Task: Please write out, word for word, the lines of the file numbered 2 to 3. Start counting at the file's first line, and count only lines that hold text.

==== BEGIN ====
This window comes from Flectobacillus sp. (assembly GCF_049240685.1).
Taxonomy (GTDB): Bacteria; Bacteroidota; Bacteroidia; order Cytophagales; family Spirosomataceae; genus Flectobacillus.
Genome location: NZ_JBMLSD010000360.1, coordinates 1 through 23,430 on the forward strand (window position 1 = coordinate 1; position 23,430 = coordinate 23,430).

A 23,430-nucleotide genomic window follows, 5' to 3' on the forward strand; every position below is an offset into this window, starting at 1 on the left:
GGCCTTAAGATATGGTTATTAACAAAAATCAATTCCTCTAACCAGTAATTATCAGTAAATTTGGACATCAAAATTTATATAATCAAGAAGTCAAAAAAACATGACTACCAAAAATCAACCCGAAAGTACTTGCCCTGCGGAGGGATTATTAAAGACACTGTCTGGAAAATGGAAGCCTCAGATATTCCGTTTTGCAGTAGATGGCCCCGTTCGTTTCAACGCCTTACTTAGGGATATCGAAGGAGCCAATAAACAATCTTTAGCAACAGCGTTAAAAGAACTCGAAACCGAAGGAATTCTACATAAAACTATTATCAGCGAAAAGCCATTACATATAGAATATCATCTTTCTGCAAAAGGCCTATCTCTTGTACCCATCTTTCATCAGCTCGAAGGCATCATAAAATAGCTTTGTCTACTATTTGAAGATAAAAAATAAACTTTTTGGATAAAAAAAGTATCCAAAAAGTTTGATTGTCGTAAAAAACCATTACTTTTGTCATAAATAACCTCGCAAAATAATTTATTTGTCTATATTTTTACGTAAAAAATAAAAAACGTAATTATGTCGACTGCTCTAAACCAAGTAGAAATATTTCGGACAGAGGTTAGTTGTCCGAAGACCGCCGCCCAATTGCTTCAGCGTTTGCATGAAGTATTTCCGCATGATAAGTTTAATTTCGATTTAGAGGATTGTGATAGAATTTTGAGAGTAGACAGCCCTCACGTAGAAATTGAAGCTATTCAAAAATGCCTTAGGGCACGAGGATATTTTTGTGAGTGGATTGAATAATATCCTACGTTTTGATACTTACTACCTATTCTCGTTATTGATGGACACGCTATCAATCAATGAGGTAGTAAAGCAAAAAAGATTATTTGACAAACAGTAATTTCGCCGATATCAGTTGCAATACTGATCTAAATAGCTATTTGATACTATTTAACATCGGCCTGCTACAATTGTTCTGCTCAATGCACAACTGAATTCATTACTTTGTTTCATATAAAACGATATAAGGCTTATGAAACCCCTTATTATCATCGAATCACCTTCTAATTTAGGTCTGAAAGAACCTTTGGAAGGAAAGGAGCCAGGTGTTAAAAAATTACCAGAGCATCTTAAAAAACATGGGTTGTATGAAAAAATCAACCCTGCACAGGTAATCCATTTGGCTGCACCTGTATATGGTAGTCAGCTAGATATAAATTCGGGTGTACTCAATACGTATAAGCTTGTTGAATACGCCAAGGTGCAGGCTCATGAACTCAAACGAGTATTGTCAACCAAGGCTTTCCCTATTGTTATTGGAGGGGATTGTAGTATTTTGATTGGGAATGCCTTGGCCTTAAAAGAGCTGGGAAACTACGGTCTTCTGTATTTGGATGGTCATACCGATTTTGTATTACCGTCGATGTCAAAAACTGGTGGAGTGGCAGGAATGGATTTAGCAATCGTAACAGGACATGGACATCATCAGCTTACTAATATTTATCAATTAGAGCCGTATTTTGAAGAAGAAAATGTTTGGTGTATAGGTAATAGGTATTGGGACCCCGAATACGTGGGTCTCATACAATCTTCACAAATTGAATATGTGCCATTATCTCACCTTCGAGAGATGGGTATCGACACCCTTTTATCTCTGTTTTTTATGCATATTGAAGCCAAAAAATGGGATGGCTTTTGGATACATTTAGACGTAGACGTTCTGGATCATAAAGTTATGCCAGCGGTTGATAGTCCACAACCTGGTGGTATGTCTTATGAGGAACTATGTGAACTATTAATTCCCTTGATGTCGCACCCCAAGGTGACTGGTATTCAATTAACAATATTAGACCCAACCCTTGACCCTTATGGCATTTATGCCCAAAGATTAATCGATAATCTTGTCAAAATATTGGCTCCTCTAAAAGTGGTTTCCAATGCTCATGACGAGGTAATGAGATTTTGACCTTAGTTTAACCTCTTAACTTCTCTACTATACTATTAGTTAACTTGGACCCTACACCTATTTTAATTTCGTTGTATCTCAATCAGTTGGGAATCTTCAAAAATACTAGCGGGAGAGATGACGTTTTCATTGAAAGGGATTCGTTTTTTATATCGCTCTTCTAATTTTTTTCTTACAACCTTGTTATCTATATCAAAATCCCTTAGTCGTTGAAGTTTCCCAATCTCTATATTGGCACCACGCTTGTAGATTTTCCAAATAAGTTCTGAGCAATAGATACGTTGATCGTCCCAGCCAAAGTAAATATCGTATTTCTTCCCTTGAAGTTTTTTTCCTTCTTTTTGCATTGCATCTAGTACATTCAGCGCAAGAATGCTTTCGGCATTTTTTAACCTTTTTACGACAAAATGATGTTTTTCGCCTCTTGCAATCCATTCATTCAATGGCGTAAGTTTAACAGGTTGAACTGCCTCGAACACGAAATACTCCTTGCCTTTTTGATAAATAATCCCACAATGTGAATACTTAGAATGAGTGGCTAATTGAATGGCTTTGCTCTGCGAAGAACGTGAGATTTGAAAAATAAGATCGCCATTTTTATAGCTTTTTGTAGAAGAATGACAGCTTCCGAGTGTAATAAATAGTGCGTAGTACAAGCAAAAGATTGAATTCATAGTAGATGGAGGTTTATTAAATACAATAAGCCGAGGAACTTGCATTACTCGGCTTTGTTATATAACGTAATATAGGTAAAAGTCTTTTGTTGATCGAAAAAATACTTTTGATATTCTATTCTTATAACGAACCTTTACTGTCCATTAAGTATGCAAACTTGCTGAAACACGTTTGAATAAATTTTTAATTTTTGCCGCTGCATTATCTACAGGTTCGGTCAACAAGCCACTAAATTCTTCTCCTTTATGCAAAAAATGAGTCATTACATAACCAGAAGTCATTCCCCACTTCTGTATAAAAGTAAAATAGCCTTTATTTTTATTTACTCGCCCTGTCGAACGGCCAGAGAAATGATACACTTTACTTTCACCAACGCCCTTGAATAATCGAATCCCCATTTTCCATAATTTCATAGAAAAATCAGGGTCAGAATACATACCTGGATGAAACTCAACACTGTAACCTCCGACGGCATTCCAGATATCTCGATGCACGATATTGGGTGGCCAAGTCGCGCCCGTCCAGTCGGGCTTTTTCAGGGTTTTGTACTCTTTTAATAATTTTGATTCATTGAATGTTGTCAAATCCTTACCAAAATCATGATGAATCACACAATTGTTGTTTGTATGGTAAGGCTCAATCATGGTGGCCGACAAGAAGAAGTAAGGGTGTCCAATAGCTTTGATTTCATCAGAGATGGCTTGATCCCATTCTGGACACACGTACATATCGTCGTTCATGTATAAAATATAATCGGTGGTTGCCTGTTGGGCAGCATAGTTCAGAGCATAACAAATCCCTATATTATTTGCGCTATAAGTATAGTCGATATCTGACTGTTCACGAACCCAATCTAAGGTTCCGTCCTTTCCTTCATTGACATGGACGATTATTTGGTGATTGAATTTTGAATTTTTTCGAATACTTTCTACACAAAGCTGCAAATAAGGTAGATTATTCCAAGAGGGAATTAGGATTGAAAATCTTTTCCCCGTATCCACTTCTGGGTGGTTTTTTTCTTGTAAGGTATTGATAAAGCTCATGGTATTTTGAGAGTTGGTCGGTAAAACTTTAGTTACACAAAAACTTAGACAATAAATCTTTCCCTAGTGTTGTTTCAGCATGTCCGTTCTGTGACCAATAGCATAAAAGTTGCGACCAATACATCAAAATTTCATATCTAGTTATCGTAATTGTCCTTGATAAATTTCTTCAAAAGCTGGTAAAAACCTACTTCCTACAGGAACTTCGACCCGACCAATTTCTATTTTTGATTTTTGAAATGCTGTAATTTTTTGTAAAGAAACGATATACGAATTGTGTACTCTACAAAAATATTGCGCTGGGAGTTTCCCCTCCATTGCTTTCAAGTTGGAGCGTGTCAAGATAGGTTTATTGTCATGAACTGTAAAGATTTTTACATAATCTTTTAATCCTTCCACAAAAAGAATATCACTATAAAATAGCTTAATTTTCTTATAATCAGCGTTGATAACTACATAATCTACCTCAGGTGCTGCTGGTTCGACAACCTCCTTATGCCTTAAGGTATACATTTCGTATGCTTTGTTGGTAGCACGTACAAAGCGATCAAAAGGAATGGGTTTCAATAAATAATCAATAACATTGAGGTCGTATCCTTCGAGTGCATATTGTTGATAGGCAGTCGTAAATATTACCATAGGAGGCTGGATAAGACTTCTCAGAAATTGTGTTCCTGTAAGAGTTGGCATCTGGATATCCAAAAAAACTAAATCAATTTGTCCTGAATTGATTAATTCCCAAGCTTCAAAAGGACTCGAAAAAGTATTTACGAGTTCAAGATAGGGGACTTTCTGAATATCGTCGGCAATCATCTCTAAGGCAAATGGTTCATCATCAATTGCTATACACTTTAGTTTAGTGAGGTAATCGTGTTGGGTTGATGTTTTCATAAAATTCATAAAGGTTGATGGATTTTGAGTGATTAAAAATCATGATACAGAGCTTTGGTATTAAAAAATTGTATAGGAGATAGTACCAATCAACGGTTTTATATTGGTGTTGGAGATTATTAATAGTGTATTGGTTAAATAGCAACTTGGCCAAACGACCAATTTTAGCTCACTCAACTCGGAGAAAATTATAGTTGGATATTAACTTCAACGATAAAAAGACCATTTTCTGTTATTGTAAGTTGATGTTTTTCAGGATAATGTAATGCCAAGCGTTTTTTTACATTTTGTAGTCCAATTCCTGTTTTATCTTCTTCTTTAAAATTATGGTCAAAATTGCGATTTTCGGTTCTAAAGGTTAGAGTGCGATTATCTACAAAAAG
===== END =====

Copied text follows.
Taxonomy (GTDB): Bacteria; Bacteroidota; Bacteroidia; order Cytophagales; family Spirosomataceae; genus Flectobacillus.
Genome location: NZ_JBMLSD010000360.1, coordinates 1 through 23,430 on the forward strand (window position 1 = coordinate 1; position 23,430 = coordinate 23,430).